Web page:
Pad Man

It’s commendable to see an actor use his celebrity to spread awareness about a serious issue plaguing the country. Akshay Kumar is no stranger to putting his muscle to use for good causes, be it supporting the Armed Forces, drawing attention to farmer suicides or now making sure the taboo around what’s part of a woman being fertile no longer stays a taboo.

This movie, based on Arunachalam Muruganantham’s life, explores how menstruation is associated with shame and how women themselves make something as routine as this an issue of impurity. On the one hand certain cultures in India celebrate the coming-of-age of young teenage girls when they get their first period with grand fanfare, on the other hand they are told periods are impure, they have to sleep outside the house, cannot visit the temple, cannot enter the kitchen and the list goes on. The moment you ask “Why?” you get a big imposing stare translating into “How dare you ask?” because even the people setting the rules don’t know the answers. Just like human evolution or creation (whichever you believe in) created the digestive system to keep the energy flow going it also created menstruation to support a woman’s fertility. Why is that a problem?

The movie has some slightly preachy, edging towards documentary style dialogues at the beginning which is understandable because many of its viewers may not even know why female hygiene is important and how big of an issue that is. From there unfolds the underdog to hero story that may not be incredibly entertaining but with an actor as fine as Akshay Kumar still becomes an interesting watch.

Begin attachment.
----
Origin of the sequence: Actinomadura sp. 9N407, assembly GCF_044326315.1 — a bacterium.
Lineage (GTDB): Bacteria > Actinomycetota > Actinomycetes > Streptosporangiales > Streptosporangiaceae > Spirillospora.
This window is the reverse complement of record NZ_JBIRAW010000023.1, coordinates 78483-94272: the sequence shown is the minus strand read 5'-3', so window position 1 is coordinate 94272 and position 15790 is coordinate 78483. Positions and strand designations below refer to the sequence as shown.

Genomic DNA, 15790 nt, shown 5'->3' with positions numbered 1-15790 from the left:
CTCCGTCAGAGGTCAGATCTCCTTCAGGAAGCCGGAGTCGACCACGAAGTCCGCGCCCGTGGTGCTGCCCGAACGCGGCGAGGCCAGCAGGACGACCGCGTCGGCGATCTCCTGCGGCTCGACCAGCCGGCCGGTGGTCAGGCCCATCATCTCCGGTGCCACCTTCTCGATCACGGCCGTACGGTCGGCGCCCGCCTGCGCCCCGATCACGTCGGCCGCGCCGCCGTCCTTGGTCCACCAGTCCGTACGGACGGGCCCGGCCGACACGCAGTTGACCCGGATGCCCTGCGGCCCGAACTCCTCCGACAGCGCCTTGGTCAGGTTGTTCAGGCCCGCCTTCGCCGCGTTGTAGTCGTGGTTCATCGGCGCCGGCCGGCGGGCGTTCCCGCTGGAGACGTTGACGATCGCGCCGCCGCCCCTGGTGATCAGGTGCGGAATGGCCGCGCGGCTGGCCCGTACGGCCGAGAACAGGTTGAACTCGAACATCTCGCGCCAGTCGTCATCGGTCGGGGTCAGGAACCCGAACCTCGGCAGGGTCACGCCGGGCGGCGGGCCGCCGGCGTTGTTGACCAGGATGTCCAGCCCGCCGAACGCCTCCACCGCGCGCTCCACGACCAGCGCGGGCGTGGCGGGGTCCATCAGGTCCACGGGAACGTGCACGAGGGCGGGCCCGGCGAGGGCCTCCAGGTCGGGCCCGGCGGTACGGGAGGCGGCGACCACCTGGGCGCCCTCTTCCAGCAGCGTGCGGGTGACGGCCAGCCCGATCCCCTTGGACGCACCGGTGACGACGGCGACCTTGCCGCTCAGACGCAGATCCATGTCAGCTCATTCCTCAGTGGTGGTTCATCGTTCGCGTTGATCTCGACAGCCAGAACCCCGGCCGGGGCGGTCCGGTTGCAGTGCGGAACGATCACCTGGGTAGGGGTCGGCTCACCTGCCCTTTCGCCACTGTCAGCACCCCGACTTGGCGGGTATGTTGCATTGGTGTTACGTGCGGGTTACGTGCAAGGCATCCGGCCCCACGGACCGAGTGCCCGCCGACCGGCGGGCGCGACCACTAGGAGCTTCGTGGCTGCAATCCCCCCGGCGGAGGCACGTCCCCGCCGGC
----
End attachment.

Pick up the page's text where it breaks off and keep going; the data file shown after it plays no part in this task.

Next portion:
The crescendo of his skill comes to bear during his final speech at the United Nations where he is more convincing than many trained public speakers I have watched. This one doesn’t go to feminism, or entertainment, or any other motif of movie making. This one is an ode to innovation, perseverance and purely goes to Askhay Kumar’s acting ability. (7/10)

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The Glass Castle

No matter how much we wish and sometimes talk ourselves into believing our families are perfect there are bound to be struggles we are trying to overcome. For some the extremes are highly pronounced with the good times being better than one can imagine and the worst times being worse than you’d wish upon your enemy.

This is a story of a family that precariously lives within that spectrum of extreme love and extreme neglect. A family that inspires and inhibits its members at the same time for sometimes remarkable beauty comes with deep imperfections.

The Walls are a family of father, mother, four children living the hippie life. There is no money but there is an abundance of love – except on days the alcoholic father drowns himself in his addiction and leaves his children hungry. With the mother slowly losing it too one of the elder sisters, Jeannette,  becomes the de facto caretaker of her younger siblings. A particularly chilling evidence of it is when the youngest sibling, Maureen, wakes up her sister in the middle of the night because none of them have had food for three days. The only thing left in the house is a bowl of butter and some sugar which Jeannette stirs up and feeds the little one.